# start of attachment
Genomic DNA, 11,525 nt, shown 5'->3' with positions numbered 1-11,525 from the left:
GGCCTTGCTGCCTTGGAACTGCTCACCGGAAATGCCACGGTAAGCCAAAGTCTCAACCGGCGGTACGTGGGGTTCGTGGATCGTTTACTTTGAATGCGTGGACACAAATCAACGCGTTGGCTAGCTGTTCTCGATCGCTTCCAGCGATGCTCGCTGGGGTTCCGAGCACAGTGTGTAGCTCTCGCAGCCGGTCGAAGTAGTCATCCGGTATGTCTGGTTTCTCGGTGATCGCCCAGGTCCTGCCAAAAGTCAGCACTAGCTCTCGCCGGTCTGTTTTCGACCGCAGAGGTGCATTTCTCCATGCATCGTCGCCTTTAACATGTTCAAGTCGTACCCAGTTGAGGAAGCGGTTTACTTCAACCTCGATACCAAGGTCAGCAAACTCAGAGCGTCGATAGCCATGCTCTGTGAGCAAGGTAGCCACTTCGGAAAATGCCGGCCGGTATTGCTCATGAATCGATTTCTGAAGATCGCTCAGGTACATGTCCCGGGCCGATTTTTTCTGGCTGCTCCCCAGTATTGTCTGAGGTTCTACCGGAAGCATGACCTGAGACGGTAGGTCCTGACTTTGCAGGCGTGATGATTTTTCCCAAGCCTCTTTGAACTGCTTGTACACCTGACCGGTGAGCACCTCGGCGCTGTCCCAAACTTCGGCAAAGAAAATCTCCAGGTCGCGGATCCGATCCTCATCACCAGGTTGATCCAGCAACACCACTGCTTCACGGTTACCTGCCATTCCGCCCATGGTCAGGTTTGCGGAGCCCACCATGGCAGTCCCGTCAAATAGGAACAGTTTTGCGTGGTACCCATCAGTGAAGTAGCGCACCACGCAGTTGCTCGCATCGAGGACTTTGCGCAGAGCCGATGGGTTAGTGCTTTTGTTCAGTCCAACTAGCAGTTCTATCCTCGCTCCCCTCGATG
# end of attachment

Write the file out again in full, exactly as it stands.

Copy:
Genomic DNA, 11,525 nt, shown 5'->3' with positions numbered 1-11,525 from the left:
GGCCTTGCTGCCTTGGAACTGCTCACCGGAAATGCCACGGTAAGCCAAAGTCTCAACCGGCGGTACGTGGGGTTCGTGGATCGTTTACTTTGAATGCGTGGACACAAATCAACGCGTTGGCTAGCTGTTCTCGATCGCTTCCAGCGATGCTCGCTGGGGTTCCGAGCACAGTGTGTAGCTCTCGCAGCCGGTCGAAGTAGTCATCCGGTATGTCTGGTTTCTCGGTGATCGCCCAGGTCCTGCCAAAAGTCAGCACTAGCTCTCGCCGGTCTGTTTTCGACCGCAGAGGTGCATTTCTCCATGCATCGTCGCCTTTAACATGTTCAAGTCGTACCCAGTTGAGGAAGCGGTTTACTTCAACCTCGATACCAAGGTCAGCAAACTCAGAGCGTCGATAGCCATGCTCTGTGAGCAAGGTAGCCACTTCGGAAAATGCCGGCCGGTATTGCTCATGAATCGATTTCTGAAGATCGCTCAGGTACATGTCCCGGGCCGATTTTTTCTGGCTGCTCCCCAGTATTGTCTGAGGTTCTACCGGAAGCATGACCTGAGACGGTAGGTCCTGACTTTGCAGGCGTGATGATTTTTCCCAAGCCTCTTTGAACTGCTTGTACACCTGACCGGTGAGCACCTCGGCGCTGTCCCAAACTTCGGCAAAGAAAATCTCCAGGTCGCGGATCCGATCCTCATCACCAGGTTGATCCAGCAACACCACTGCTTCACGGTTACCTGCCATTCCGCCCATGGTCAGGTTTGCGGAGCCCACCATGGCAGTCCCGTCAAATAGGAACAGTTTTGCGTGGTACCCATCAGTGAAGTAGCGCACCACGCAGTTGCTCGCATCGAGGACTTTGCGCAGAGCCGATGGGTTAGTGCTTTTGTTCAGTCCAACTAGCAGTTCTATCCTCGCTCCCCTCGATG